Loneliness of the long distance runner all too real for Mulcaire in injury trauma
Springtime at Stanford University, California, it's just after 7pm on a Friday evening and the sun creeps a steady descent through the oak trees, the branches resting still in the tranquil air.
It's cool but not cold - ideal conditions for distance running - and over on the back straight of the track, 25 runners bob restlessly on the start line ahead of the men's 5000m. They're college athletes, mostly American, but among them is a 20-year-old whose skin is tinted a bronze that's a long way from his home in Clarecastle, Co Clare.
A few years ago Kevin Mulcaire was the next big thing in Irish athletics. He was - and still is - the fastest teenage distance runner we've ever produced: In 2015 he broke John Treacy's 40-year-old national junior 5000m record with a run of 14:02.30.
But on this night in Stanford, that feels a lifetime ago for the now 20-year-old Mulcaire.
When the gun fires he slides to the back of the pack - the refuge of hangers-on - as the leaders churn out a sub-14-minute pace. With each passing lap the pain becomes more pronounced on Mulcaire's face, his shoulders starting to rock under the grip of fatigue.
But this is the easy part. After what he's been through, pain like this is a cinch.
Every time a gap opens in front of him Mulcaire surges through it, creeping from the rear of the pack to the middle as the race reaches its business end. He crosses the line 16 seconds behind the winner, 16th place in 14:05.02 - three seconds slower than he ran at the age of 17.
Few will notice his result, only a handful will care, but he's never been happier to be a nobody.
The downfall of a distance runner, much like the rise, tends not to happen in an instant. It's usually a slow burn, an unfortunate series of events that eventually makes fitness feel like a forlorn memory. For Mulcaire, the wheels began to come loose in January 2016.
"That was the worst year of my life, for sure," he says.
A mild but persistent pain showed up in his foot, too deep to pinpoint, but not severe enough to push the panic button. With each run he did, it got worse.
"I'd never had an injury up to then, I had four years of training however I liked," he says. "I never thought it would last as long as it did."
By March it had worsened so much that he could no longer run without piercing pain, at which point he sent the distress call to Athletics Ireland.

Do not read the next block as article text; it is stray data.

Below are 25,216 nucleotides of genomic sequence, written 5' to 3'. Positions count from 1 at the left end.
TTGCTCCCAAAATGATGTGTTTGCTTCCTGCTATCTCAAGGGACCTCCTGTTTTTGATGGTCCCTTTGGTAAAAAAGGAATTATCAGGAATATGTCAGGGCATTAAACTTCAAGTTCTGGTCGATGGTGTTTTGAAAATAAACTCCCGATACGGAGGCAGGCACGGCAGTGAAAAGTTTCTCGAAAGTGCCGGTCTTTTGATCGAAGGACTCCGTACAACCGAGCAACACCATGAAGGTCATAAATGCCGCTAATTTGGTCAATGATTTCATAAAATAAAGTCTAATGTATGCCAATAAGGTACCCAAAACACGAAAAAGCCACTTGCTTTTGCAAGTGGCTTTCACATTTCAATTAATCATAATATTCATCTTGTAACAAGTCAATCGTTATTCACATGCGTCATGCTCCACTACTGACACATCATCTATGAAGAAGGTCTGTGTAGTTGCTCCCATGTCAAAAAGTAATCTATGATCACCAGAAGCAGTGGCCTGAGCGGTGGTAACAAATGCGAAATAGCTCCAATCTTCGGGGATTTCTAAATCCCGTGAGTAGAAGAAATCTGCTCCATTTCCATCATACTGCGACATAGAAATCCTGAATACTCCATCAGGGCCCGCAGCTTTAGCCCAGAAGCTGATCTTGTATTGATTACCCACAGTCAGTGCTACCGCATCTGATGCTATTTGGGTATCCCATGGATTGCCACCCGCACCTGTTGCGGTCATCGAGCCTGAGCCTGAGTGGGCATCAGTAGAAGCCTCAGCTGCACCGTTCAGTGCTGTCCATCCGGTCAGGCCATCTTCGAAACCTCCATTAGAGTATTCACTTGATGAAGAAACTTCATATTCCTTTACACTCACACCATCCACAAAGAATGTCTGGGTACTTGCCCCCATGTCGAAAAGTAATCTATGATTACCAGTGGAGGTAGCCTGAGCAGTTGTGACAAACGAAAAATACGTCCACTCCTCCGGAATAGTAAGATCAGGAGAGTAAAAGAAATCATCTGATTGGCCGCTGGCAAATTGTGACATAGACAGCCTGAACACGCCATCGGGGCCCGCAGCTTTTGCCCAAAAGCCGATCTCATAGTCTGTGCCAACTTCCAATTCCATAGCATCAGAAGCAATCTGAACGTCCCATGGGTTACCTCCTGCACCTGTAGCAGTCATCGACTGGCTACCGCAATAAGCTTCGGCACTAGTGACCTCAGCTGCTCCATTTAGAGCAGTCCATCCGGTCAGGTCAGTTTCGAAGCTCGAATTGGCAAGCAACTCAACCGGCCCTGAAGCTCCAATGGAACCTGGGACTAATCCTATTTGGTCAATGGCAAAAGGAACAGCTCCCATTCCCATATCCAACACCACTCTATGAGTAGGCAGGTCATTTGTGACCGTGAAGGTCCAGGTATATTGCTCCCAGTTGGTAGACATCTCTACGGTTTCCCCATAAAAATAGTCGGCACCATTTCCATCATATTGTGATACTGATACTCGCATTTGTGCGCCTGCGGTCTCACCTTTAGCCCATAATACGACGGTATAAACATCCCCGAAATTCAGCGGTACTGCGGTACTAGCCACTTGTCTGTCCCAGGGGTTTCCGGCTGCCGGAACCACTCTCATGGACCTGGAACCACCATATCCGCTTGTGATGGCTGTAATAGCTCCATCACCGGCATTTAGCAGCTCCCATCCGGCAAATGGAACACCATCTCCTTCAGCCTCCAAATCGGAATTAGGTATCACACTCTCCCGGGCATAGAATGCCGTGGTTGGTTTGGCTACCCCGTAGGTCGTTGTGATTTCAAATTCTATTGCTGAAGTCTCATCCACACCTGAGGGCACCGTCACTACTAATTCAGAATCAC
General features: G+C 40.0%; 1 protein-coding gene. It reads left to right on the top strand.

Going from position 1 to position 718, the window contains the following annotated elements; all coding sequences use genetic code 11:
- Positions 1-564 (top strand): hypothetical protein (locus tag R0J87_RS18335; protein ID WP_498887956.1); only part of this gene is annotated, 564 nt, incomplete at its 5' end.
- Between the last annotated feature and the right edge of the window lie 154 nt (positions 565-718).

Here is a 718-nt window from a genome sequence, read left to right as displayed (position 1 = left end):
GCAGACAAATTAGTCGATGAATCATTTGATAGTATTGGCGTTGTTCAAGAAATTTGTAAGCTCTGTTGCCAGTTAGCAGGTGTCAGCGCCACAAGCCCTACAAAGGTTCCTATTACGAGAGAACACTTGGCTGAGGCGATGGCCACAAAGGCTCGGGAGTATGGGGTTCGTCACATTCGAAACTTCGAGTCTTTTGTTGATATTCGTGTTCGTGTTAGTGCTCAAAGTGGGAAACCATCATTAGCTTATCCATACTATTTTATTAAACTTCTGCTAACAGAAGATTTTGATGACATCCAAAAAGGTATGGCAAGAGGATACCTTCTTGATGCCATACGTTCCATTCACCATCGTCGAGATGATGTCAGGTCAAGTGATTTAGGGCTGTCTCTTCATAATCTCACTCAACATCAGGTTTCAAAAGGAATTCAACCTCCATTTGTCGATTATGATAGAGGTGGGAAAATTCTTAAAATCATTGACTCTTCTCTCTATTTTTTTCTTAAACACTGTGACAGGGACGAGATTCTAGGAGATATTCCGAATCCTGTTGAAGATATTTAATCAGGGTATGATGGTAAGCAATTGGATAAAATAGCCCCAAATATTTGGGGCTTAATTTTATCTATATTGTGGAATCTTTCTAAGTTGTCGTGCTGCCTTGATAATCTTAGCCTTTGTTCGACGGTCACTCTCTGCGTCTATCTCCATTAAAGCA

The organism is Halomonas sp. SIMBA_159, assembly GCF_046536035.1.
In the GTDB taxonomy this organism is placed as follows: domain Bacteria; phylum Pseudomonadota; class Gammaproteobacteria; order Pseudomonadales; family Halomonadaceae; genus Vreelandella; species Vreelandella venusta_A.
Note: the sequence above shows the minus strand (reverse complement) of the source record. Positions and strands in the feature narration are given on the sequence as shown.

As a funded athlete, Mulcaire was booked in for an MRI scan in Limerick, but all that showed up was tendon inflammation. Nothing major, he was told, and certainly not something that would cause severe pain.
His foot screamed otherwise.
Mulcaire travelled to Dublin for treatment at the Sport Ireland Institute, but as weeks dragged into months with no improvement his frustration grew.
"They said it's only minor, you shouldn't be feeling any pain, this is in your head," he says.
Later that summer he decided to go outside the system for a second opinion, spending €800 of his own money for appointments and another MRI at the Sports Surgery Clinic in Santry. The results were grim.
"I had this bone growth at the back of my ankle, a messed up big toe, inflammation in tendons and a broken navicular bone," says Mulcaire.
"I was like: what the hell do I do?"
He soon found himself opposite Johnny McKenna, a renowned orthopaedic surgeon, who explained to Mulcaire how he could help him - and how he couldn't.
"We had done so much damage to the navicular (bone), there was no option to put it together again - even right now it's in two pieces. Johnny didn't want to do the surgery on the navicular, but I was grasping at straws so I had surgery to remove the bone growth on the back of my ankle."
As he awaited the operation - no more than an outside bet to save his career - Mulcaire felt his self-worth crash like bad stock.
"I was slipping into a state of depression because I wasn't working, I wasn't in school and I was just at home constantly thinking, 'I'm broken, I'm never going to run this time again, I'm never going to do this'. It's a real feeling of loneliness."
A year earlier everyone wanted a piece of him, but now he realised why people said success has many fathers, but failure is an orphan.
"I definitely found that," he says.